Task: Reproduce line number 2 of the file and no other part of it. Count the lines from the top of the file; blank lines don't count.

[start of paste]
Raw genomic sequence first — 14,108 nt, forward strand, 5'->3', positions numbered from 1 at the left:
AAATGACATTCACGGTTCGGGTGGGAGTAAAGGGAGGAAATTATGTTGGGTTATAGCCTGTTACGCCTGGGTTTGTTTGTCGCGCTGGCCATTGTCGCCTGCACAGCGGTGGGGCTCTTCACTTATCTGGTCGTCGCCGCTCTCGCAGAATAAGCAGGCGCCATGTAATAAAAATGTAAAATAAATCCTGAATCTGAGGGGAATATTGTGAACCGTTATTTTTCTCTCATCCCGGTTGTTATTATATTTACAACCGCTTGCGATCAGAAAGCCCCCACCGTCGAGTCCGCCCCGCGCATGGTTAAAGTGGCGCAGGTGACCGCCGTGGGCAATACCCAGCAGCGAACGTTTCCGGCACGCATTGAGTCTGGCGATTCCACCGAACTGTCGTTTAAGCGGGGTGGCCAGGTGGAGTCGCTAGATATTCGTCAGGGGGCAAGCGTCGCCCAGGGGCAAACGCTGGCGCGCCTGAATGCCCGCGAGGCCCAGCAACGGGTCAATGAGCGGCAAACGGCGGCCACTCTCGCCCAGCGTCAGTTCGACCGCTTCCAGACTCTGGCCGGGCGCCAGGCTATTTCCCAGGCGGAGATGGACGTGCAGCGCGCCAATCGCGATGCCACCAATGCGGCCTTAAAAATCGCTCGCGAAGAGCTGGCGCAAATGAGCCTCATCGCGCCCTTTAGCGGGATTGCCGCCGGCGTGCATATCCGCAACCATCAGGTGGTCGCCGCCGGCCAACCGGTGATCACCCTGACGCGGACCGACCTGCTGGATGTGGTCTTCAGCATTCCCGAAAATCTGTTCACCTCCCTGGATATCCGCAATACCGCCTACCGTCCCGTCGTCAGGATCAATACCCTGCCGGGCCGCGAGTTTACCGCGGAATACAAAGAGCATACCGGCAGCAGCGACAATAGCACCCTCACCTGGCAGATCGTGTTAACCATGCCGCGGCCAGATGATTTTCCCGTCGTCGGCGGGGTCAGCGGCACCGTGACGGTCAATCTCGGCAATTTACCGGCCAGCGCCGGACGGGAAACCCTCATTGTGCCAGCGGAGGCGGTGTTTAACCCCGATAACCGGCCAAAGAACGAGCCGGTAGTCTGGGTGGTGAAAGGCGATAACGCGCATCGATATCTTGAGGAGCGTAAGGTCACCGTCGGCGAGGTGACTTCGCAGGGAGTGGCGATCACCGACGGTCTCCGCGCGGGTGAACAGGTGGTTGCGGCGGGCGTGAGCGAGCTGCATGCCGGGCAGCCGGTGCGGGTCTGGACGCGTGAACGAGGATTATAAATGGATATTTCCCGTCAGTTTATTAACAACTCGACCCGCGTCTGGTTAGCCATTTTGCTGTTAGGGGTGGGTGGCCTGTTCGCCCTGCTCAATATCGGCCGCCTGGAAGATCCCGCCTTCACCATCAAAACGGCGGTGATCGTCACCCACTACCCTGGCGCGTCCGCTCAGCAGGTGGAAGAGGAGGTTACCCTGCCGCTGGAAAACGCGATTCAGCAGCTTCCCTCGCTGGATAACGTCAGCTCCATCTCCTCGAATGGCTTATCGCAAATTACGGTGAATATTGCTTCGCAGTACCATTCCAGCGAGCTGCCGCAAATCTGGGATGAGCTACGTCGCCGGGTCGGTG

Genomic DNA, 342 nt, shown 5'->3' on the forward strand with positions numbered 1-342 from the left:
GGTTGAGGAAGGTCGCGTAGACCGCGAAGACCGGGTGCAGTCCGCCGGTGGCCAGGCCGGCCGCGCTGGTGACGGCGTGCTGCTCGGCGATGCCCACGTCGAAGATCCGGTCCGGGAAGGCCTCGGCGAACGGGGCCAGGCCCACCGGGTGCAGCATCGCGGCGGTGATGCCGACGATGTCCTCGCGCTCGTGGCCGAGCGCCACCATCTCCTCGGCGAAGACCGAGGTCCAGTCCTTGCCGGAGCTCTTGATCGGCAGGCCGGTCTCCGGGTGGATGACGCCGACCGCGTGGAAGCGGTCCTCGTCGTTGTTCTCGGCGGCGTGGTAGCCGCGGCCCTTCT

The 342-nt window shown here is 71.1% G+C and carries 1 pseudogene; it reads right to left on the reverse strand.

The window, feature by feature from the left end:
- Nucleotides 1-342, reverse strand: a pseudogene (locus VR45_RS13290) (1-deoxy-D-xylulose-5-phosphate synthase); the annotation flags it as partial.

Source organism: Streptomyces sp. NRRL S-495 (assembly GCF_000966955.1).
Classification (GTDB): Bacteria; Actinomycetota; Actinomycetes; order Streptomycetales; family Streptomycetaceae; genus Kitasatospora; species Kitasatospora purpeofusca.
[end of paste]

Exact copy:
AAATGACATTCACGGTTCGGGTGGGAGTAAAGGGAGGAAATTATGTTGGGTTATAGCCTGTTACGCCTGGGTTTGTTTGTCGCGCTGGCCATTGTCGCCTGCACAGCGGTGGGGCTCTTCACTTATCTGGTCGTCGCCGCTCTCGCAGAATAAGCAGGCGCCATGTAATAAAAATGTAAAATAAATCCTGAATCTGAGGGGAATATTGTGAACCGTTATTTTTCTCTCATCCCGGTTGTTATTATATTTACAACCGCTTGCGATCAGAAAGCCCCCACCGTCGAGTCCGCCCCGCGCATGGTTAAAGTGGCGCAGGTGACCGCCGTGGGCAATACCCAGCAGCGAACGTTTCCGGCACGCATTGAGTCTGGCGATTCCACCGAACTGTCGTTTAAGCGGGGTGGCCAGGTGGAGTCGCTAGATATTCGTCAGGGGGCAAGCGTCGCCCAGGGGCAAACGCTGGCGCGCCTGAATGCCCGCGAGGCCCAGCAACGGGTCAATGAGCGGCAAACGGCGGCCACTCTCGCCCAGCGTCAGTTCGACCGCTTCCAGACTCTGGCCGGGCGCCAGGCTATTTCCCAGGCGGAGATGGACGTGCAGCGCGCCAATCGCGATGCCACCAATGCGGCCTTAAAAATCGCTCGCGAAGAGCTGGCGCAAATGAGCCTCATCGCGCCCTTTAGCGGGATTGCCGCCGGCGTGCATATCCGCAACCATCAGGTGGTCGCCGCCGGCCAACCGGTGATCACCCTGACGCGGACCGACCTGCTGGATGTGGTCTTCAGCATTCCCGAAAATCTGTTCACCTCCCTGGATATCCGCAATACCGCCTACCGTCCCGTCGTCAGGATCAATACCCTGCCGGGCCGCGAGTTTACCGCGGAATACAAAGAGCATACCGGCAGCAGCGACAATAGCACCCTCACCTGGCAGATCGTGTTAACCATGCCGCGGCCAGATGATTTTCCCGTCGTCGGCGGGGTCAGCGGCACCGTGACGGTCAATCTCGGCAATTTACCGGCCAGCGCCGGACGGGAAACCCTCATTGTGCCAGCGGAGGCGGTGTTTAACCCCGATAACCGGCCAAAGAACGAGCCGGTAGTCTGGGTGGTGAAAGGCGATAACGCGCATCGATATCTTGAGGAGCGTAAGGTCACCGTCGGCGAGGTGACTTCGCAGGGAGTGGCGATCACCGACGGTCTCCGCGCGGGTGAACAGGTGGTTGCGGCGGGCGTGAGCGAGCTGCATGCCGGGCAGCCGGTGCGGGTCTGGACGCGTGAACGAGGATTATAAATGGATATTTCCCGTCAGTTTATTAACAACTCGACCCGCGTCTGGTTAGCCATTTTGCTGTTAGGGGTGGGTGGCCTGTTCGCCCTGCTCAATATCGGCCGCCTGGAAGATCCCGCCTTCACCATCAAAACGGCGGTGATCGTCACCCACTACCCTGGCGCGTCCGCTCAGCAGGTGGAAGAGGAGGTTACCCTGCCGCTGGAAAACGCGATTCAGCAGCTTCCCTCGCTGGATAACGTCAGCTCCATCTCCTCGAATGGCTTATCGCAAATTACGGTGAATATTGCTTCGCAGTACCATTCCAGCGAGCTGCCGCAAATCTGGGATGAGCTACGTCGCCGGGTCGGTG